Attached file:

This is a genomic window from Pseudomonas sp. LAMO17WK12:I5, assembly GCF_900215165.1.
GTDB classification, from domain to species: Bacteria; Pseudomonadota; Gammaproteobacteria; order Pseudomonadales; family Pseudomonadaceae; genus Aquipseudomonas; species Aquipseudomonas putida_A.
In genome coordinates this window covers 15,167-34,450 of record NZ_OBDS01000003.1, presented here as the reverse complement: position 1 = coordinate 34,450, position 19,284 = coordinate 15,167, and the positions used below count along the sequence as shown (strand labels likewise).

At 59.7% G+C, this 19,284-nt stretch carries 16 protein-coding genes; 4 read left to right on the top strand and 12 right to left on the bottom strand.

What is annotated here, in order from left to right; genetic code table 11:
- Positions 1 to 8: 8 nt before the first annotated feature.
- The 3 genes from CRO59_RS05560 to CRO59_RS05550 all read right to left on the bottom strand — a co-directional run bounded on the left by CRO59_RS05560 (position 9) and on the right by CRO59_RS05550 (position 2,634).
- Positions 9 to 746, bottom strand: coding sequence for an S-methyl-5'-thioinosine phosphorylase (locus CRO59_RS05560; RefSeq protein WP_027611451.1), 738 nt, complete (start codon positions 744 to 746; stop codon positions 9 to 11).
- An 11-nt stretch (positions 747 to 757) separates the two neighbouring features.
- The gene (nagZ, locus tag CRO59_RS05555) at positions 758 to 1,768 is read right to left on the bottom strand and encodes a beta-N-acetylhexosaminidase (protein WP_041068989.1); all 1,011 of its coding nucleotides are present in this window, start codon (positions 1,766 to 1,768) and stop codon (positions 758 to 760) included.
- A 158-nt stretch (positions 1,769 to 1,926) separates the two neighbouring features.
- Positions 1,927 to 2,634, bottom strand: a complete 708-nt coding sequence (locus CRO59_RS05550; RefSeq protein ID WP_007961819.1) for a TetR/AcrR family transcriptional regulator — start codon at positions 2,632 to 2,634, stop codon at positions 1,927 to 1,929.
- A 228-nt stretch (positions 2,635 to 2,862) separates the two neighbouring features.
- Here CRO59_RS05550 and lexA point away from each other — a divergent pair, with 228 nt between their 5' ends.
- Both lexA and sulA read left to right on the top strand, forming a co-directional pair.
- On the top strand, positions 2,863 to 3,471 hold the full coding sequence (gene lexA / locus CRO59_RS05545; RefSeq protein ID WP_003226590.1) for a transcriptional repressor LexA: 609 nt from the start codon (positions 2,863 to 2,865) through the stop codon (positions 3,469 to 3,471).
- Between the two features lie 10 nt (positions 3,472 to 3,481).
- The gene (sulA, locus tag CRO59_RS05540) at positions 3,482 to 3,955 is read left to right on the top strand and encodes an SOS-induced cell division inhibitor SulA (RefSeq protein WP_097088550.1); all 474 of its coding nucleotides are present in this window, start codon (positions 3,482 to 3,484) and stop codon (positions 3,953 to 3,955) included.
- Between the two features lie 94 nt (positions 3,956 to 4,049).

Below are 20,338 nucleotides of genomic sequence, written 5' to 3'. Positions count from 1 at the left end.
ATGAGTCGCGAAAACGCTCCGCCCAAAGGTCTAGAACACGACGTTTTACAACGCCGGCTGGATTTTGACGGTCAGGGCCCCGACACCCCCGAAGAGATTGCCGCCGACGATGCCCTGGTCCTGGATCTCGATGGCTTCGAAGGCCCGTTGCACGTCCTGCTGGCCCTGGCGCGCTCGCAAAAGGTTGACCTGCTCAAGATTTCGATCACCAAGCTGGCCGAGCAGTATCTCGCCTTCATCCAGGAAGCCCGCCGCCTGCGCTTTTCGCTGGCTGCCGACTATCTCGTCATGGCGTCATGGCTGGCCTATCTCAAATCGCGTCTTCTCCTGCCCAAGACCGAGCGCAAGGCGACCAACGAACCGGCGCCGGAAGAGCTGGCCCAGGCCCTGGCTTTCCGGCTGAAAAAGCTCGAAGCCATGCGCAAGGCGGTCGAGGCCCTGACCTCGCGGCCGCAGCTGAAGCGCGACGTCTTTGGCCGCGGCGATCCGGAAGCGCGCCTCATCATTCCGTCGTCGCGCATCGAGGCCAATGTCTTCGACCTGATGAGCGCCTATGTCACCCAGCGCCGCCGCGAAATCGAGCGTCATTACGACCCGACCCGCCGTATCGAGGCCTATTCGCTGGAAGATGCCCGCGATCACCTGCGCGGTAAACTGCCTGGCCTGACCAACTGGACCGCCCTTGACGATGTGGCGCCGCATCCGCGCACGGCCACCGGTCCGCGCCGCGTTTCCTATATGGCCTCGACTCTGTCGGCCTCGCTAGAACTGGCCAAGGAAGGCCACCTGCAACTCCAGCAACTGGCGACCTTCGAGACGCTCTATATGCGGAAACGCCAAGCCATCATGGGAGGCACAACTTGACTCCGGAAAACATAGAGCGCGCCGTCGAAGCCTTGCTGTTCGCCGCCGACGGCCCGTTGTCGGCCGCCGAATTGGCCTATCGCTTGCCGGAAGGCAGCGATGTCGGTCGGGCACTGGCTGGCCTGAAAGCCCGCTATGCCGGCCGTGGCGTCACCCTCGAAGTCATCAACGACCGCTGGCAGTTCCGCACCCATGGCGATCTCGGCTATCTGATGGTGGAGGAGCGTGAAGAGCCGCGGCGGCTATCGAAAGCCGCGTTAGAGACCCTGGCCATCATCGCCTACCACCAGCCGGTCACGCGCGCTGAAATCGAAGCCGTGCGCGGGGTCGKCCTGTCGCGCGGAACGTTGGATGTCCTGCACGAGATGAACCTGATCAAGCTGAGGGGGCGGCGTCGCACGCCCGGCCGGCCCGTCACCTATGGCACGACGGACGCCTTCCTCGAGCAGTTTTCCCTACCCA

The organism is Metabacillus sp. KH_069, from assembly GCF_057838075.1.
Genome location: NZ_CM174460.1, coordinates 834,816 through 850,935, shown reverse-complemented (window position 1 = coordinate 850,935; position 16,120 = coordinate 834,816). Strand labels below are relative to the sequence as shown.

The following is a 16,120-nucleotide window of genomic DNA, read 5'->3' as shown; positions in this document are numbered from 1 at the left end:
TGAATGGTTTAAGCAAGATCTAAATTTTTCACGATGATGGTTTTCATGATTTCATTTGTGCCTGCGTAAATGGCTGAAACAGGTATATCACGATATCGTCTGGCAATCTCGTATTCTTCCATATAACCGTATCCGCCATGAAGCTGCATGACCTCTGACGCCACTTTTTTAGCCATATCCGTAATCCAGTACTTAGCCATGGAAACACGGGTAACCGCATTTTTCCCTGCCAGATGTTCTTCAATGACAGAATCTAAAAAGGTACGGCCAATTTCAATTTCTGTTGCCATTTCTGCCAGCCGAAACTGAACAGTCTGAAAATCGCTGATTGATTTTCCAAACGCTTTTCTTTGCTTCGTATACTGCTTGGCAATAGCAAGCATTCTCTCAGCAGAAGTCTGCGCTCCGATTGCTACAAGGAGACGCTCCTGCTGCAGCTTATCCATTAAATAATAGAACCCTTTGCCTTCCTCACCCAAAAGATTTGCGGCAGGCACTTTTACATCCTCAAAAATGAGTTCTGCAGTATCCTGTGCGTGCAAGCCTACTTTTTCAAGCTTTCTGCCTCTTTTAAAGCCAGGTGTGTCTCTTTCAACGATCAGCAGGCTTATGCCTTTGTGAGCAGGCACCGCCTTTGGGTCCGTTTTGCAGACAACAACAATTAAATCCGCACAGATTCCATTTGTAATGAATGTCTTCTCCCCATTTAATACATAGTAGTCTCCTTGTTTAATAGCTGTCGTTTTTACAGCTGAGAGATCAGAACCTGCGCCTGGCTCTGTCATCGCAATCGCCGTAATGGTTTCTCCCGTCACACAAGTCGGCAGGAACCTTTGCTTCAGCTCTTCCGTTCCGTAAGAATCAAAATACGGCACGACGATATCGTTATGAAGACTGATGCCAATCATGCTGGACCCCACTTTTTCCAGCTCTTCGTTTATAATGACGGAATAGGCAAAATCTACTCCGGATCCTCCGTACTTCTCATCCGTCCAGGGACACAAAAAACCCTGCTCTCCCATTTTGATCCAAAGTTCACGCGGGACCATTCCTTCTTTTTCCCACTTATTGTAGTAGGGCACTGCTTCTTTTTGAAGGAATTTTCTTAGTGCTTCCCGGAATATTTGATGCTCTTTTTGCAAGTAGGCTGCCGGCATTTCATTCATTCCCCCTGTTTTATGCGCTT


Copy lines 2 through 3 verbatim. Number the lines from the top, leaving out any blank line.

GTDB classification, from domain to species: Bacteria; Pseudomonadota; Gammaproteobacteria; order Pseudomonadales; family Pseudomonadaceae; genus Aquipseudomonas; species Aquipseudomonas putida_A.
In genome coordinates this window covers 15,167-34,450 of record NZ_OBDS01000003.1, presented here as the reverse complement: position 1 = coordinate 34,450, position 19,284 = coordinate 15,167, and the positions used below count along the sequence as shown (strand labels likewise).